Well, delegates at the Chicago-based event in March decided they'd better get the bad news over fast. They flocked in to the opulently chandeliered meeting room to hear Robert Kozinets, assistant professor of marketing at Kellogg School of Management, Northwest University, describe what they were up against.

Each year the Nevada desert plays host to a huge temporary community, each paying $250 for the privilege, who share a week of food, drink and striving in a barren environment.

They focus on shared rituals, seeing it as an opportunity for radical self-expression and self-reliance. At its inception, it was an anarchists event, 'skeet shooting with propane', attracting some 60 people in 1990. Last year some 30,000 took part.

This community, called Burning Man after the looming effigy that is burnt there, is just one of many bound by their love of entertainment such as X Files and Star Trek fans and united against consumption such as the virtual boycotters behind the growing Buy Nothing Day movement.

Kozinets, an anthropologist by training, described how he was allowed to attend and observe ­ but only as long as he participated. After all, he said, ethnography means never having to miss the party. Then you have to write it up.

He told of the calibre of attendees, who ranged from technofreaks and ad agency executives, to people on the client side, too. The event, which started in 1985 in San Francisco, is held annually.

His video showed one young marketer who admitted: "Yes, I'm in marketing" and then, slightly shamefacedly: "and I like it, too!" Yet all of those attending sign up to a festival where no brand names can be sold ­ or bought. The only exchange of any kind is through barter (although for addicts cappuccinos, lattes and ice are available).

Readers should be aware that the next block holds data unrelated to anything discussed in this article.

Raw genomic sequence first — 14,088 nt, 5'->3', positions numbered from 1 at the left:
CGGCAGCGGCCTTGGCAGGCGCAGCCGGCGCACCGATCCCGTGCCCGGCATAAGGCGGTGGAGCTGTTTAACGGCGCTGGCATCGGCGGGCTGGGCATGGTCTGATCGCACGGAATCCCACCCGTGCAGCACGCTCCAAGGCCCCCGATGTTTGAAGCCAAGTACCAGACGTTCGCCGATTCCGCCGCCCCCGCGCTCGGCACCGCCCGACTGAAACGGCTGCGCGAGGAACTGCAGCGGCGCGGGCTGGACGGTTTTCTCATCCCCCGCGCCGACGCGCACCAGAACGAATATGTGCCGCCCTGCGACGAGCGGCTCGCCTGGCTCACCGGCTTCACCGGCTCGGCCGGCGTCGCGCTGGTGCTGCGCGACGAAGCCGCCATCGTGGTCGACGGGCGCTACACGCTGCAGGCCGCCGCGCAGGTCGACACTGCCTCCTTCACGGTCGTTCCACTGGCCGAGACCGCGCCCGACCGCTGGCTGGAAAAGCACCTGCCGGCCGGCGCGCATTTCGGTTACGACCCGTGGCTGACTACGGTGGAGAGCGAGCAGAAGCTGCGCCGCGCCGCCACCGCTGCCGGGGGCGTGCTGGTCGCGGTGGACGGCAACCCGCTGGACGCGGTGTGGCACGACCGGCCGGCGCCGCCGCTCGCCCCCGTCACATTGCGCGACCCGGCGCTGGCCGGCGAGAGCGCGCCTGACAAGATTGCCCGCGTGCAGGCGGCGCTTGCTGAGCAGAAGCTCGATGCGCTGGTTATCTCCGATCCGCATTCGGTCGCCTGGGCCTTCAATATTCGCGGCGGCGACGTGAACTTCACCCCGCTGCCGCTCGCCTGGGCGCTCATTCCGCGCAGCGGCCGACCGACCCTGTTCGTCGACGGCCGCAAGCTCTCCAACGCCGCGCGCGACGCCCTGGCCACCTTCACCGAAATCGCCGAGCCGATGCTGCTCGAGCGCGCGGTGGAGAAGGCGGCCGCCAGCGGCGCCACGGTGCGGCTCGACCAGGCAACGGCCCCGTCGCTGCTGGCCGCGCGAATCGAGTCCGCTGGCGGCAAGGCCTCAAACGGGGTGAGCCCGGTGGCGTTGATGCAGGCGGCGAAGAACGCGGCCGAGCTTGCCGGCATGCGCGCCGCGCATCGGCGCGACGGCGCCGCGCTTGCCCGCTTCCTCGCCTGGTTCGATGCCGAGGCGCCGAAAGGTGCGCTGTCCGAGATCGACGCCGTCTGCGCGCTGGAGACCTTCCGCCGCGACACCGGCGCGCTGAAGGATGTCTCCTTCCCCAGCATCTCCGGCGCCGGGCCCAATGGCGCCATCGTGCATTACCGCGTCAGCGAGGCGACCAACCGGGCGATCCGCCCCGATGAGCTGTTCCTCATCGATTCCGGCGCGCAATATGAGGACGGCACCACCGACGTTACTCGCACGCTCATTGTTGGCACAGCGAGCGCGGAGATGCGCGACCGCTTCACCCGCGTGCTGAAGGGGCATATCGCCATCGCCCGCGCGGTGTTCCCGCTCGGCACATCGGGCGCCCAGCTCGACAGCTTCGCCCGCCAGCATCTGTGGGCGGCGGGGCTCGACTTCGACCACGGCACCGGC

He explained how big brand names are keen to exploit communities of this type ­ and somehow a vision was conjured up of McDonald's and MTV lorries circling the community's wagons in the desert, just waiting for an opening.

That's not to say that brand names never appear. A freezer truck containing frozen ice creams was driven into the desert, and they were given away as a gift. "But this wasn't sampling," says Kozinets, "they were given by a benefactor. 'Decommodifying Dove' as it were".

So what are the implications? Well, it doesn't mean that the death of the big brand is nigh, but that we could be watching the 21st Century equivalent of the spiritual retreat, a hyper community recreating a caring, sharing environment but also mirroring the impermanence that many experience in their normal lives.

This is also a community making a stand, stating that there are two kinds of consumption: the passive, mindless kind, influenced by others, and the ritual, sacred, meaningful kind, experienced in a festival context.

There are only two slogans to be heard at Burning Man: "Piss clear" and "Leave no trace", signifying attendees' desire to leave the environment intact. Maybe Glastonbury should take note.